PHILADELPHIA (KYW Newsradio) — The World Health Organization has declared the monkeypox outbreak a public health emergency of international concern, one that has seen a dramatic increase in cases here in Philadelphia.
Dr. Mark Watkins, a primary care physician at the Mazzoni Center in South Philadelphia, has diagnosed recent Monkeypox cases. He said this infection has been growing exponentially and added that the WHO declaration’s significance is meant to “start bringing attention to the global outbreak that has been occurring.”
“The cases now in July are five times more than what was present in June,” said Dr. Watkins.
“Some people speculated because of the way that this is growing, that it potentially is going to take more than a year to stop this outbreak.”
A global emergency is WHO’s highest level of alert, but the designation does not necessarily mean a disease is particularly transmissible or lethal. Similar declarations were made for the Zika virus in 2016 in Latin America and the ongoing effort to eradicate polio, in addition to the COVID-19 pandemic and the 2014 Ebola outbreak in West Africa.
“While monkeypox deaths have not occurred outside of Africa, people have been hospitalized because of some of the intense pain that they are experiencing with this,” said Dr. Watkins.
In the U.S., the vast majority of cases have been reported in gay and bisexual men.
WHO Director-General Tedros Adhanom Ghebreyesus made the decision on calling monkeypox a global emergency despite a lack of consensus among experts on the U.N. health agency's emergency committee, saying he acted as “a tiebreaker.” It was the first time a U.N. health agency chief has unilaterally made such a decision without an expert recommendation.
“We have an outbreak that has spread around the world rapidly through new modes of transmission, about which we understand too little,” Tedros said. “I know this has not been an easy or straightforward process and that there are divergent views."
Philadelphia’s rise in cases led to the city choosing an alternate course from federal monkeypox vaccine guidelines by not holding second vaccine doses and making more of them available for the first shot for those who need it.
The CDC and FDA said last week that the standard two-dose course for the Jynneos vaccine should be followed, but a spokesman for the Philadelphia Department of Public Health points to research that says “a single dose is very protective.” The CEO of Bavarian Nordic, the Danish company that makes the vaccine, has endorsed that approach.
Dr. Watkins says small shipments have been arriving in Philadelphia. He says the Mazzoni Center received 100 Monkeypox doses Thursday and was able to organize 80 people to come in and get vaccinated on Friday.
WHO’s emergencies chief, Dr. Michael Ryan, said the director-general declared monkeypox a global emergency to ensure that the world takes the current outbreaks seriously.
KYW Medical Editor Dr. Brian McDonough said the WHO doesn't make such a declaration that often.
“I think the last time they did it was with COVID-19,” he said. “It has to be a major concern for them to do this. And it also tells you their concern and trying to get in front of this.”
Dr. McDonough said the declaration will help build a coordinated international response.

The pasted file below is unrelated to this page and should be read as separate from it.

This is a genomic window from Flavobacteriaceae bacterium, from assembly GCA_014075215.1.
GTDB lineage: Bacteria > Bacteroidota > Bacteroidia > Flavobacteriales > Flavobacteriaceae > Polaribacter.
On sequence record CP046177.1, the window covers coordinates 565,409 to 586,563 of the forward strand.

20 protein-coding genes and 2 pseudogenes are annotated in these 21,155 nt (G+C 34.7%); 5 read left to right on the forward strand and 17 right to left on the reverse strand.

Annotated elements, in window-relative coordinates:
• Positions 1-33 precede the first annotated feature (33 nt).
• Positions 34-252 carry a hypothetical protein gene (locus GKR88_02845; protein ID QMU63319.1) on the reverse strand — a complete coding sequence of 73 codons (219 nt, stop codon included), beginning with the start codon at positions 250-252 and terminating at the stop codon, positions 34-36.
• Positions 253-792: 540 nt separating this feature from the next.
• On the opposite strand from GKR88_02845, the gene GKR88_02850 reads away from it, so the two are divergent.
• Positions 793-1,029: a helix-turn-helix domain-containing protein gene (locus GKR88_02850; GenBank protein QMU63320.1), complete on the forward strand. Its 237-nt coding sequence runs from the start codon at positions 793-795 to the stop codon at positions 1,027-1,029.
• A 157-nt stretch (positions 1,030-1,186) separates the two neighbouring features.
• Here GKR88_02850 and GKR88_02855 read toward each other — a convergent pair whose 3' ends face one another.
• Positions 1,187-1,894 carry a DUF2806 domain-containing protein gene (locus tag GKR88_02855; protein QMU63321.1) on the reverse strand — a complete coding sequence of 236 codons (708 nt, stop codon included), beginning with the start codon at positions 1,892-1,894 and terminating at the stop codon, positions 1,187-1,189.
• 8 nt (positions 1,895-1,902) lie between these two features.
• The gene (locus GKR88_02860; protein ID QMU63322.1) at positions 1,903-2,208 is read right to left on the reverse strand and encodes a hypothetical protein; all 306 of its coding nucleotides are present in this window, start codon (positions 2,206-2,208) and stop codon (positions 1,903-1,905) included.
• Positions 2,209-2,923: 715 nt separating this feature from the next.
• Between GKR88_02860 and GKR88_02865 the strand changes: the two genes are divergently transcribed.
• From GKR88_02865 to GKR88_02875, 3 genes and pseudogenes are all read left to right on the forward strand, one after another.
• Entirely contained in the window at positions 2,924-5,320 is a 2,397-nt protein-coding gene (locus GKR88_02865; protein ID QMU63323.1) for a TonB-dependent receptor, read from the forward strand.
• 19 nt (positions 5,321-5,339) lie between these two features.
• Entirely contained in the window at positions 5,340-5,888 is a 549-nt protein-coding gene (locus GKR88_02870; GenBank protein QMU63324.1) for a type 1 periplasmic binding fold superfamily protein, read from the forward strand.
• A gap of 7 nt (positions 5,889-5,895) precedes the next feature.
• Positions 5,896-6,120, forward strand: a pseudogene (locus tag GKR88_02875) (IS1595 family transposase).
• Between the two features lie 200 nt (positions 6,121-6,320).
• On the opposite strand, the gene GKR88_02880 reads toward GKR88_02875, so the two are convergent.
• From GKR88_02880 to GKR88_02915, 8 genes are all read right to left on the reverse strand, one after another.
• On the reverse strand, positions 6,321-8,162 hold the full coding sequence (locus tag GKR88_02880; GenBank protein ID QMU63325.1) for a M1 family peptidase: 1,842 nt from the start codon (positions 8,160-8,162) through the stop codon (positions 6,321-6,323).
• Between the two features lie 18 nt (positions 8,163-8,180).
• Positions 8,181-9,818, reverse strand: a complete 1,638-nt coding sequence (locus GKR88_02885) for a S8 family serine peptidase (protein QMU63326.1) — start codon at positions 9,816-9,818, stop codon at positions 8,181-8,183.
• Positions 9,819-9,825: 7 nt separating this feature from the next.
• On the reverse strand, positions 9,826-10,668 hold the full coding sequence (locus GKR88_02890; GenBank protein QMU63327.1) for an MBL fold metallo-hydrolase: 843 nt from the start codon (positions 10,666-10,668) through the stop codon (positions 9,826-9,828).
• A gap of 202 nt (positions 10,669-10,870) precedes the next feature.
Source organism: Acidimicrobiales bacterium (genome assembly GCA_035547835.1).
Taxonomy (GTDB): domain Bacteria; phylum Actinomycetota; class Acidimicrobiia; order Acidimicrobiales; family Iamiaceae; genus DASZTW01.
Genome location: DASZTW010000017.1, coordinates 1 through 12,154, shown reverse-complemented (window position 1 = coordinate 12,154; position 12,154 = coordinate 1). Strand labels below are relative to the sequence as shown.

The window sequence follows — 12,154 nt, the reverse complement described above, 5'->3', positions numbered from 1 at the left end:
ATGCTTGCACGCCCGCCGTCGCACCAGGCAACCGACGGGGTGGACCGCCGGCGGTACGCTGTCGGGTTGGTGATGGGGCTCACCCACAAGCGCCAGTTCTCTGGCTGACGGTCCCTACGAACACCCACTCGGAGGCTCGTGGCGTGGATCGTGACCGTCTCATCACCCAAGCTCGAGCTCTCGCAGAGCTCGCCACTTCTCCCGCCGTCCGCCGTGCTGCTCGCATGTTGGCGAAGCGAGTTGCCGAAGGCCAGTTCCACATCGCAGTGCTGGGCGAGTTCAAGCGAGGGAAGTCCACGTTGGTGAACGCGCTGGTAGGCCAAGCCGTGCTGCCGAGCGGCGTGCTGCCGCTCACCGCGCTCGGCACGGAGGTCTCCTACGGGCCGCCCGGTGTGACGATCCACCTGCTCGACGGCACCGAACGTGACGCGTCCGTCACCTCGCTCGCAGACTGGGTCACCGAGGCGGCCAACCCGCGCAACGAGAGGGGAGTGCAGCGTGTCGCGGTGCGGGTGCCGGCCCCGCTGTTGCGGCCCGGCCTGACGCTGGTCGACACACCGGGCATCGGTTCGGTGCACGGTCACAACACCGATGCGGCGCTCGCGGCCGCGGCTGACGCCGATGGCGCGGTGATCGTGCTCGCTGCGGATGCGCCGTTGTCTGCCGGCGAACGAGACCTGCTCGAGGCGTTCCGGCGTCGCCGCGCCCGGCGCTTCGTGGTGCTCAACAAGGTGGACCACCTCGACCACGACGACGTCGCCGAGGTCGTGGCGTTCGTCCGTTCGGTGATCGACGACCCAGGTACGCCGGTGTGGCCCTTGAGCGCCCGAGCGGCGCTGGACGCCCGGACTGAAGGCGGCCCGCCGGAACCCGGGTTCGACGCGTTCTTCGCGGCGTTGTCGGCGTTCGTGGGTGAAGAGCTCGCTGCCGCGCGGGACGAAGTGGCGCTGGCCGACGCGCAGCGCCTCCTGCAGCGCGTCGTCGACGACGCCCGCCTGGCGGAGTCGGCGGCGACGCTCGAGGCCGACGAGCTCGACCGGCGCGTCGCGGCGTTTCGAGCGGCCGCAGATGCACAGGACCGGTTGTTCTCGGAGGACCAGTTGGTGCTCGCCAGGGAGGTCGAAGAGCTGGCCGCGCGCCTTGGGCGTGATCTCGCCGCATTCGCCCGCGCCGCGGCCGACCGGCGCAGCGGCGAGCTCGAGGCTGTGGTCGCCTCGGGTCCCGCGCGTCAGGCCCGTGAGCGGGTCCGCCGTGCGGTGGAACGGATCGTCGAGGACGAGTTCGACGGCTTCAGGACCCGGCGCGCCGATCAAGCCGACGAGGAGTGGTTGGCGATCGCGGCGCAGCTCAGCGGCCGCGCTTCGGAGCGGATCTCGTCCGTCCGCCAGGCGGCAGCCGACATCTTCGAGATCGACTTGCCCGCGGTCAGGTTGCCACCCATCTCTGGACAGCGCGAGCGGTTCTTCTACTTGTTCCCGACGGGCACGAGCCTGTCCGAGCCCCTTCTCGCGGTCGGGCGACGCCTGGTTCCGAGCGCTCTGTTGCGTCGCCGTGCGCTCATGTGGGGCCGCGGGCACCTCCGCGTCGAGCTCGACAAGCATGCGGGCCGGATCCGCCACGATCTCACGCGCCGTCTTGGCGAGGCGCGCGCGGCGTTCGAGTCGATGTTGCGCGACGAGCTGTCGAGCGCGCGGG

“That will help investments,” said Dr. McDonough. “It will help encourage public education and it gives it a whole new sense of urgency.”
Dr. McDonough adds he thinks the world medical community has learned about the importance of addressing infectious diseases early from COVID-19.
“Right now, it's a tough time because I think just about everyone is just tired of these infectious diseases and having to deal with yet another thing,” he said. “We can't fall prey to that. We have to still take it seriously.”
The U.S. Centers for Disease Control and Prevention said it was “supportive” of WHO's emergency declaration and hoped it would galvanize international action to stamp out the outbreaks. The U.S. has reported more than 2,800 monkeypox cases and sent more than 370,000 vaccine doses to U.S. states reporting cases.
The CDC is waiting on the pending arrival of over 5 million vaccinations in the United States. Dr. McDonough said administering those is going to be key.
“We’ve got to get the vaccines out there and increase the supply. We have to increase the testing and most importantly work on the education and make sure that we're educating properly.”
Dr. Watkins also described what people should look for when questioning if they have monkeypox.
“The rash that is seen with monkeypox first starts in mucosal linings, inside the mouth, inside the rectal tissue. It can also appear inside the vagina and urethra,” Dr. Watkins said.
“The lesions first start as just pink dots. They then become raised and become papules. Those papules then turn into blisters which are filled with a clear fluid which then becomes prevalent, forming the standard what we consider to be a pox; and then those lesions then start scabbing.”
He said a person remains infectious until all the lesion’s scabs have fallen off and new tissue grows.
Dr. Watkins explains, however, that the testing can’t happen until lesions reach a particular stage.
“They actually have active lesions once these lesions become papular pustular,” said Dr. Watkins.
“We are then able to swab the lesions and send them for analysis, but there is presently no blood test that is available to identify a person for monkey pox.”
Vaccinations received before the lesions appear have been known to decrease the severity of the outbreak, even after infection.
The Philadelphia Health Department has said that limited doses of the Monkeypox vaccine are available to people who have been exposed.